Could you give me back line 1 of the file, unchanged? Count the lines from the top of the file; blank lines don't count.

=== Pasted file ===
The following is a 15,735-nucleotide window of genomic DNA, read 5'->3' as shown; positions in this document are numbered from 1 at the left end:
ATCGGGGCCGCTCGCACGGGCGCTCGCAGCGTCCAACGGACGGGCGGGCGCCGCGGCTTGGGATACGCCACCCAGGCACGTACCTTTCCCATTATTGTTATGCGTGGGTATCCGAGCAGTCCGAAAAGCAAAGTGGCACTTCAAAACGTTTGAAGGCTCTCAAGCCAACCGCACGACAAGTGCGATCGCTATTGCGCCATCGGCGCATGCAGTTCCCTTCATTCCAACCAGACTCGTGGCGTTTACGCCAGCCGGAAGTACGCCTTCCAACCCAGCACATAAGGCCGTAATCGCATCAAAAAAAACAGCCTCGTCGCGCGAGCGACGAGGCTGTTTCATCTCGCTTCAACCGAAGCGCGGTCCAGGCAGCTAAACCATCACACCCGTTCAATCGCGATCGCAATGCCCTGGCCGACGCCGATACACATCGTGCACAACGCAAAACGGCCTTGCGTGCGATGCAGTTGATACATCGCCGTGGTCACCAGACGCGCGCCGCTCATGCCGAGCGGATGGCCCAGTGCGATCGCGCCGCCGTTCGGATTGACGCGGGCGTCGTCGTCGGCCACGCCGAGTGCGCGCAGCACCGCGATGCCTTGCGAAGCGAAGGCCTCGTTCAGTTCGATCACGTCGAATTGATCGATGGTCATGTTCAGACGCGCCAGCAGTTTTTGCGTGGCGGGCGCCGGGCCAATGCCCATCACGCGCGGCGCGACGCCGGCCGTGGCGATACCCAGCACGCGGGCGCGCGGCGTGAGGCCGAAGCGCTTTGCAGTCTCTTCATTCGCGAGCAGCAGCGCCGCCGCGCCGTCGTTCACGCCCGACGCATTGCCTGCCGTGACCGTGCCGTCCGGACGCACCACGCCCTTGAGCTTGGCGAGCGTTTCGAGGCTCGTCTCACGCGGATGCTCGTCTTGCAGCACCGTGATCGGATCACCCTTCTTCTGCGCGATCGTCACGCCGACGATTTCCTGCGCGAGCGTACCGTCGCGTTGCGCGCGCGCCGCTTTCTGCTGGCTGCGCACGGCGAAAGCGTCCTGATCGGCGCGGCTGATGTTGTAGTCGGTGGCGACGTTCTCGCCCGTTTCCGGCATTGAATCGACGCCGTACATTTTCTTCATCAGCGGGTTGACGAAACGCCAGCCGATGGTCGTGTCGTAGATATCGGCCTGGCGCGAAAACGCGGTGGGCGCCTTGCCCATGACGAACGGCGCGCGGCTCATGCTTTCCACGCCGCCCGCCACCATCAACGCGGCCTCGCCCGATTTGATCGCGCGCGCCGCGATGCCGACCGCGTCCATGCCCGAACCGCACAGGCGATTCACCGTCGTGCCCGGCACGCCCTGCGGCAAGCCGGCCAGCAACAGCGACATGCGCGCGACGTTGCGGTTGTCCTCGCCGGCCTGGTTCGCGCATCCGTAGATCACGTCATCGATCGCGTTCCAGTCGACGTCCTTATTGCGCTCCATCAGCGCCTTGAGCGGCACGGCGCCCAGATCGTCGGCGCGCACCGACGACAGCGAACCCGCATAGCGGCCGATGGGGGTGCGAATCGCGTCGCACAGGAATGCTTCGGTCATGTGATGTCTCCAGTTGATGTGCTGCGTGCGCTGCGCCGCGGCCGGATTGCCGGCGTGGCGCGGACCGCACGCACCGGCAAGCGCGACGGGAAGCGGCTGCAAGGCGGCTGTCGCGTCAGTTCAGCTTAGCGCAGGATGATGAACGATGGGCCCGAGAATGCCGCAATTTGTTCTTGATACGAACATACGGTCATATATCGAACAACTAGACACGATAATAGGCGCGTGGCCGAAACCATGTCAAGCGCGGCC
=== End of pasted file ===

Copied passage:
The following is a 15,735-nucleotide window of genomic DNA, read 5'->3' as shown; positions in this document are numbered from 1 at the left end: